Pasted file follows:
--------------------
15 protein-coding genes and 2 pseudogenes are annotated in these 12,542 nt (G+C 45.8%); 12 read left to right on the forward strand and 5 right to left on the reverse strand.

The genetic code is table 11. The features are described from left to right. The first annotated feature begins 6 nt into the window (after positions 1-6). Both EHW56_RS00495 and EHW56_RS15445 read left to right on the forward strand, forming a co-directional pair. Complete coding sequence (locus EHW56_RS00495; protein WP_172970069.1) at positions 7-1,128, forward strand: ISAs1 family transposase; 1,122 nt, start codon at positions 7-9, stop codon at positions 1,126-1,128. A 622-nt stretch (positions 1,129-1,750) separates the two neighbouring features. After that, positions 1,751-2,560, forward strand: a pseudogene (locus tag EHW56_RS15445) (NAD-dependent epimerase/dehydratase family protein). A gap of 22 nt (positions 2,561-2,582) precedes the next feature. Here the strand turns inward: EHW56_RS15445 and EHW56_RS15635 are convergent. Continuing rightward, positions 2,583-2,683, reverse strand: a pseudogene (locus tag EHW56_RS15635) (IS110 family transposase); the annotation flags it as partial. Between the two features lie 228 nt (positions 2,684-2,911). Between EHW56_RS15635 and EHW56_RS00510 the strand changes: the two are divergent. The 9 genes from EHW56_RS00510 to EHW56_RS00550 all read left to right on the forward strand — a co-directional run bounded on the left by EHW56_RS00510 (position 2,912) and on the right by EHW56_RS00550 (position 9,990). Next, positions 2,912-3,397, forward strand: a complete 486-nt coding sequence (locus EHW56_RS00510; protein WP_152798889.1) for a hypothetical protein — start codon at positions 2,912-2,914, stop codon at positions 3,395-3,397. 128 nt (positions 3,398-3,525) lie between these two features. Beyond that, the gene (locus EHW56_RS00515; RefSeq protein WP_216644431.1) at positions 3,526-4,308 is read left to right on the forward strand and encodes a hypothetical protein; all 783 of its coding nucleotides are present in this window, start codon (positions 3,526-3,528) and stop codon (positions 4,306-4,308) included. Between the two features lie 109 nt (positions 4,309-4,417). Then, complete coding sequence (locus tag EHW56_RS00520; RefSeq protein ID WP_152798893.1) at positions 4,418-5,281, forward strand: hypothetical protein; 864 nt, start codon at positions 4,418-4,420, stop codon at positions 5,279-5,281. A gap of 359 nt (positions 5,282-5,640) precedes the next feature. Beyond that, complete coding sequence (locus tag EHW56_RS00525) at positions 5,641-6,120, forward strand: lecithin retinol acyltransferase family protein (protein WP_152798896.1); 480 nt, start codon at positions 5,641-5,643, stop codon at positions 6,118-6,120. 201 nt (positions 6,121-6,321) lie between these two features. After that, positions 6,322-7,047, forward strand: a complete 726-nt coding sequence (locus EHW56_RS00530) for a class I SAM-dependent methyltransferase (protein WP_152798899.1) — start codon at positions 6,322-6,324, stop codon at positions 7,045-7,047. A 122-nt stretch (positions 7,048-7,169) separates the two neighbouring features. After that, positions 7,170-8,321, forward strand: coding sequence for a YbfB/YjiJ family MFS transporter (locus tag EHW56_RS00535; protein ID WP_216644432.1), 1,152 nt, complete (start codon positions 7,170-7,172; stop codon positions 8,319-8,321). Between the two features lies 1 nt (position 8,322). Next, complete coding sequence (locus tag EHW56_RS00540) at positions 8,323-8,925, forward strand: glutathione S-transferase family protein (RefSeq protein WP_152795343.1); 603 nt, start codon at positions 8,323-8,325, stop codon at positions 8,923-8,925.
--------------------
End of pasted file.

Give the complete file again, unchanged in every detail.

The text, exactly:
15 protein-coding genes and 2 pseudogenes are annotated in these 12,542 nt (G+C 45.8%); 12 read left to right on the forward strand and 5 right to left on the reverse strand.

The genetic code is table 11. The features are described from left to right. The first annotated feature begins 6 nt into the window (after positions 1-6). Both EHW56_RS00495 and EHW56_RS15445 read left to right on the forward strand, forming a co-directional pair. Complete coding sequence (locus EHW56_RS00495; protein WP_172970069.1) at positions 7-1,128, forward strand: ISAs1 family transposase; 1,122 nt, start codon at positions 7-9, stop codon at positions 1,126-1,128. A 622-nt stretch (positions 1,129-1,750) separates the two neighbouring features. After that, positions 1,751-2,560, forward strand: a pseudogene (locus tag EHW56_RS15445) (NAD-dependent epimerase/dehydratase family protein). A gap of 22 nt (positions 2,561-2,582) precedes the next feature. Here the strand turns inward: EHW56_RS15445 and EHW56_RS15635 are convergent. Continuing rightward, positions 2,583-2,683, reverse strand: a pseudogene (locus tag EHW56_RS15635) (IS110 family transposase); the annotation flags it as partial. Between the two features lie 228 nt (positions 2,684-2,911). Between EHW56_RS15635 and EHW56_RS00510 the strand changes: the two are divergent. The 9 genes from EHW56_RS00510 to EHW56_RS00550 all read left to right on the forward strand — a co-directional run bounded on the left by EHW56_RS00510 (position 2,912) and on the right by EHW56_RS00550 (position 9,990). Next, positions 2,912-3,397, forward strand: a complete 486-nt coding sequence (locus EHW56_RS00510; protein WP_152798889.1) for a hypothetical protein — start codon at positions 2,912-2,914, stop codon at positions 3,395-3,397. 128 nt (positions 3,398-3,525) lie between these two features. Beyond that, the gene (locus EHW56_RS00515; RefSeq protein WP_216644431.1) at positions 3,526-4,308 is read left to right on the forward strand and encodes a hypothetical protein; all 783 of its coding nucleotides are present in this window, start codon (positions 3,526-3,528) and stop codon (positions 4,306-4,308) included. Between the two features lie 109 nt (positions 4,309-4,417). Then, complete coding sequence (locus tag EHW56_RS00520; RefSeq protein ID WP_152798893.1) at positions 4,418-5,281, forward strand: hypothetical protein; 864 nt, start codon at positions 4,418-4,420, stop codon at positions 5,279-5,281. A gap of 359 nt (positions 5,282-5,640) precedes the next feature. Beyond that, complete coding sequence (locus tag EHW56_RS00525) at positions 5,641-6,120, forward strand: lecithin retinol acyltransferase family protein (protein WP_152798896.1); 480 nt, start codon at positions 5,641-5,643, stop codon at positions 6,118-6,120. 201 nt (positions 6,121-6,321) lie between these two features. After that, positions 6,322-7,047, forward strand: a complete 726-nt coding sequence (locus EHW56_RS00530) for a class I SAM-dependent methyltransferase (protein WP_152798899.1) — start codon at positions 6,322-6,324, stop codon at positions 7,045-7,047. A 122-nt stretch (positions 7,048-7,169) separates the two neighbouring features. After that, positions 7,170-8,321, forward strand: coding sequence for a YbfB/YjiJ family MFS transporter (locus tag EHW56_RS00535; protein ID WP_216644432.1), 1,152 nt, complete (start codon positions 7,170-7,172; stop codon positions 8,319-8,321). Between the two features lies 1 nt (position 8,322). Next, complete coding sequence (locus tag EHW56_RS00540) at positions 8,323-8,925, forward strand: glutathione S-transferase family protein (RefSeq protein WP_152795343.1); 603 nt, start codon at positions 8,323-8,325, stop codon at positions 8,923-8,925.